The severely depressed stocks can always see remarkable recovery. Many stocks have shared the same pattern in the past few years. Las Vegas Sands' share has jumped from $1.38 of March 9, 2009 to over $56 soon after, an increase by 4,058%, 40 times higher. Fannie Mae's share price has also been severely depressed, but will Fannie Mae see the same recovery pattern.

    The stock market has been struggling on appropriate pricing for Fannie Mae in the past few weeks, and made Fannie Mae share swing substantially. A few hedge funds are shorting sell Fannie Mae in order to get more Fannie Mae at lower costs.

    The price depression of Fannie Mae had its justification: it was designed to avoid another Great Depression. The mission was achieved gloriously: it was only a Great Recession, and a quicker recovery (Fannie Mae has shouldered over 90% of new loans during the ongoing recovery). The recent US lawsuits against big banks have shown that the planned so-called rescue funds for Fannie Mae are simply equivalent to the amount by which big banks wronged Fannie Mae. Fannie Mae was simply a scapegoat for what went wrong at big banks. This is perhaps partly the reason why analysts at big banks continue to be reluctant to show genuine interest in Fannie Mae and would rather like to see Fannie Mae to shut down or get liquidated with zero value to common shares.

    The public-private partnership model of Fannie Mae has not failed. It was not designed to help avoid another Great Depression at no cost. Indeed, there was a cost of frustration only. State-owned Chinese companies are trading well in China and also in New York. Fannie Mae has been closely monitored by politicians to assure public interests and by private investors to ensure profitability. This kind of scrutiny is not available for any other business model. It is a great example of check and balance in the housing market.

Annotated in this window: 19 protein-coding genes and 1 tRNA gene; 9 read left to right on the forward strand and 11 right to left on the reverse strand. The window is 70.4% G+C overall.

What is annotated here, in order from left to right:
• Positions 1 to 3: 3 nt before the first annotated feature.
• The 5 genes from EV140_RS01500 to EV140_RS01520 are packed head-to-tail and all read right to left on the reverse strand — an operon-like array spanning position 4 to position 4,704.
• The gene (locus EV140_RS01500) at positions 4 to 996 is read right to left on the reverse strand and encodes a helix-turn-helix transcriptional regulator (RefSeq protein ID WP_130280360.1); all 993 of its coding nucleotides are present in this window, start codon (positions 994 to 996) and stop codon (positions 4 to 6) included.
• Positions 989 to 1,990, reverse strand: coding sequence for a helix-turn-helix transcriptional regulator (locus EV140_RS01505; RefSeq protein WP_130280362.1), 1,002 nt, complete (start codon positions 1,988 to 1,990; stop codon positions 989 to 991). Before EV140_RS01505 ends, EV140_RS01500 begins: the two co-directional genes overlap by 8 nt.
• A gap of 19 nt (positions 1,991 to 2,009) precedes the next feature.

Fannie Mae share price may be considered for two scenarios.

    First scenario: liquidation. In this case, new shares will be issued to private investors. The liquidation experience of Sallie Mae can be relevant. During Sallie Mae's liquidation, its share price increased by three times. Fannie Mae's share reached $5.44 on May 29, 2013. With Sallie Mae's multiplier, Fannie Mae share can be expected at $16.32.

    Second scenario: decent return to market. In this case, the standard analysis can be applied. KBW analyst Bose George estimated that Fannie Mae can generate normalized annual EPS of around $2. The average P/E for mortgage industry stands 9.9, and can be much higher. With EPS at $2, Fannie Mae share should be expected at a value of $19.80.

    However, the first scenario is unlikely to happen, since any new model of Fannie Mae will have to subject to the following four tests:

    1. Foreign borrowing test. Fannie Mae has been a useful tool to tap foreign savings (such as Chinese and British) at low costs for financing US housing market. The liquidation debate has already pushed away foreign investors, and US Treasury and the Federal Reserve have had to buy bonds from Fannie Mae recently. Implicit government support has been indeed used for the advantage of American national interests. There is serious doubt that any other business model can attract the same level of foreign interests.
    2. Built-in economic stabilizer test. Fannie Mae was designed to help avoid the disaster of Great Depression. The benefit of Fannie Mae to Americans in the recent great recession is the relative intactness of $6 trillion mortgage market. The former U.S. Treasury Secretary Henry M. Paulson confess at that time that without Fannie Mae, mortgages would be harder to obtain and much more expensive. The benefit of Fannie Mae to American per capita amounted to $19,737. Going back to a pre-1938 system with public insurance will be much more expensive in the case of similar economic crisis.